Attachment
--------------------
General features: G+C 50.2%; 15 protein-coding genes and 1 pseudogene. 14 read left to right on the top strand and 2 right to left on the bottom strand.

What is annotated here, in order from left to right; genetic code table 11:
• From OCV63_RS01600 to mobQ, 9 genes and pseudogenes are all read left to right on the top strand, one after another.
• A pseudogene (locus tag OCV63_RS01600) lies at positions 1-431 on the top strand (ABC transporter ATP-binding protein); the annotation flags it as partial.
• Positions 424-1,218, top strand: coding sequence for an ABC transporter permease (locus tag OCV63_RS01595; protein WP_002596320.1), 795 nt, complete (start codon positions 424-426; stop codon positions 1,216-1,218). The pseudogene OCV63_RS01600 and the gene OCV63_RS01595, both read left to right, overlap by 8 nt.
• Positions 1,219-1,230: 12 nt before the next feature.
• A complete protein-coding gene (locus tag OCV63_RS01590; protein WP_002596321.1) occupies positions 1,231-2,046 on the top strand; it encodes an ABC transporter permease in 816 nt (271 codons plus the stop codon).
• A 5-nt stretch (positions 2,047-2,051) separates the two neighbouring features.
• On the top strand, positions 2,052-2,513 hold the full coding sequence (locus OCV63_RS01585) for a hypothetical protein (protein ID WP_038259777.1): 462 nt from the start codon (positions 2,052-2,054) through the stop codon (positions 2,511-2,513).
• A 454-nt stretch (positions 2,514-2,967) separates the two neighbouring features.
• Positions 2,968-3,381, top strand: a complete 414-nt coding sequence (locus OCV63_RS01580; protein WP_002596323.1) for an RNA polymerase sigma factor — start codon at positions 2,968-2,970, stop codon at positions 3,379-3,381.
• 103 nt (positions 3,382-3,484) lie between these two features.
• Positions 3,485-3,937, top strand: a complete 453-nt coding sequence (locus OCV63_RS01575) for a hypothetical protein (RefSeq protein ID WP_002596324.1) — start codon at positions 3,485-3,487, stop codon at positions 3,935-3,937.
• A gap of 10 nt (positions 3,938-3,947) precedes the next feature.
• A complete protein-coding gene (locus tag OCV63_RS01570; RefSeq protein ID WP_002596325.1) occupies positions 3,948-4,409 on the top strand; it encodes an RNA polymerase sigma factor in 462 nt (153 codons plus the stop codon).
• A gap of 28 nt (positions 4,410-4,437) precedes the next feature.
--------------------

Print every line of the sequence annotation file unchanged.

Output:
General features: G+C 50.2%; 15 protein-coding genes and 1 pseudogene. 14 read left to right on the top strand and 2 right to left on the bottom strand.

What is annotated here, in order from left to right; genetic code table 11:
• From OCV63_RS01600 to mobQ, 9 genes and pseudogenes are all read left to right on the top strand, one after another.
• A pseudogene (locus tag OCV63_RS01600) lies at positions 1-431 on the top strand (ABC transporter ATP-binding protein); the annotation flags it as partial.
• Positions 424-1,218, top strand: coding sequence for an ABC transporter permease (locus tag OCV63_RS01595; protein WP_002596320.1), 795 nt, complete (start codon positions 424-426; stop codon positions 1,216-1,218). The pseudogene OCV63_RS01600 and the gene OCV63_RS01595, both read left to right, overlap by 8 nt.
• Positions 1,219-1,230: 12 nt before the next feature.
• A complete protein-coding gene (locus tag OCV63_RS01590; protein WP_002596321.1) occupies positions 1,231-2,046 on the top strand; it encodes an ABC transporter permease in 816 nt (271 codons plus the stop codon).
• A 5-nt stretch (positions 2,047-2,051) separates the two neighbouring features.
• On the top strand, positions 2,052-2,513 hold the full coding sequence (locus OCV63_RS01585) for a hypothetical protein (protein ID WP_038259777.1): 462 nt from the start codon (positions 2,052-2,054) through the stop codon (positions 2,511-2,513).
• A 454-nt stretch (positions 2,514-2,967) separates the two neighbouring features.
• Positions 2,968-3,381, top strand: a complete 414-nt coding sequence (locus OCV63_RS01580; protein WP_002596323.1) for an RNA polymerase sigma factor — start codon at positions 2,968-2,970, stop codon at positions 3,379-3,381.
• 103 nt (positions 3,382-3,484) lie between these two features.
• Positions 3,485-3,937, top strand: a complete 453-nt coding sequence (locus OCV63_RS01575) for a hypothetical protein (RefSeq protein ID WP_002596324.1) — start codon at positions 3,485-3,487, stop codon at positions 3,935-3,937.
• A gap of 10 nt (positions 3,938-3,947) precedes the next feature.
• A complete protein-coding gene (locus tag OCV63_RS01570; RefSeq protein ID WP_002596325.1) occupies positions 3,948-4,409 on the top strand; it encodes an RNA polymerase sigma factor in 462 nt (153 codons plus the stop codon).
• A gap of 28 nt (positions 4,410-4,437) precedes the next feature.